The major cause for concern however is that those we are targeting to enjoy the free (50kwh and below block) are the people who mostly can’t afford their own meters to enjoy this free thing. They are a group of kiosks in slums or single-roomed compound houses each with 1 or 2 bulbs and a small TV with a common meter and who are exploited monthly by greedy landlords or meter owners who squeeze the bills from these “poorest of the poor”. That not withstanding, it is a thoughtful idea.

Second concern is that using consumption block in March as benchmark could be a little problematic because most people (apart from teachers) were not at home in that month to use power optimally to reflect lockdown usage. Even for teachers (and their students), they started staying home only from 16th March and lockdown for most Ghanaians took effect on Monday 30th March. So March consumption may not reflect real lockdown electricity block. I estimate people who use more than 50kwh could be worse off under the government’s arrangement although 50% is taken off if they don’t use power “wisely”.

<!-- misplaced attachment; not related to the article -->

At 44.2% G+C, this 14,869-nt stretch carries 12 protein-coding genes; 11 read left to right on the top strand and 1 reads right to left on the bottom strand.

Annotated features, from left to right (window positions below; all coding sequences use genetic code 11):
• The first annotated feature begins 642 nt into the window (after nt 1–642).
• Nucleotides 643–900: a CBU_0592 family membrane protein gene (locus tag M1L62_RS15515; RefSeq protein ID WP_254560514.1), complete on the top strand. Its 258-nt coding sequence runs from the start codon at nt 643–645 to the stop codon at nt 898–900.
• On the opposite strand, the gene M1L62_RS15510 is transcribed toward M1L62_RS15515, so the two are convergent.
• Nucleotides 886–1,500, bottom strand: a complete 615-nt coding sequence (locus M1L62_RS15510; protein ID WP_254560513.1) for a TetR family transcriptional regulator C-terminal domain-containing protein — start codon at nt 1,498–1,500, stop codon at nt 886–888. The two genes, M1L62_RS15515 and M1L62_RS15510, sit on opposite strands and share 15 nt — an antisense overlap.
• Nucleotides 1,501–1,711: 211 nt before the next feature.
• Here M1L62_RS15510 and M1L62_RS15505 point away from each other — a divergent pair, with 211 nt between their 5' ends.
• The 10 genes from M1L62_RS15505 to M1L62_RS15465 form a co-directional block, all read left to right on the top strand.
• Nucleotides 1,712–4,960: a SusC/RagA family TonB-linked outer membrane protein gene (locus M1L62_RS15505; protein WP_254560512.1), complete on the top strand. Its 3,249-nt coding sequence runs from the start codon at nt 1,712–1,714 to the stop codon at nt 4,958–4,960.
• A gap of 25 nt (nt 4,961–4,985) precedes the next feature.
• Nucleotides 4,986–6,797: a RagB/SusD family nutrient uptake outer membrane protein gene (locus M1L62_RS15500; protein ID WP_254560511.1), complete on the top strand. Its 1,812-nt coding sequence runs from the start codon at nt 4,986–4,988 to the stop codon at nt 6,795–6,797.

Now, whereas someone used GHS60 electricity in March when he was not home between 8am and 5pm, his April, May and June electricity cost could each reach GHS100 or even GHS120 and this rise in power consumption will not be due to deliberate wastage as the Benchmark data may portray. But even this, I believe, can be addressed by the experts if they really want to make people feel comfort.

## How can I tell how much electricity I use each day?

- Calculate the watts each device uses per day
- Convert watts to kilowatts. There are 1000 watts in one kilowatt.
- Determine the kilowatts an appliance uses per month.
- Figure out the cost. (Some multiplication required.)

To start you’ll need the device’s wattage and an estimated number of hours you use it per day. If you find that your bill is too high, it might be time to shop for a new energy plan.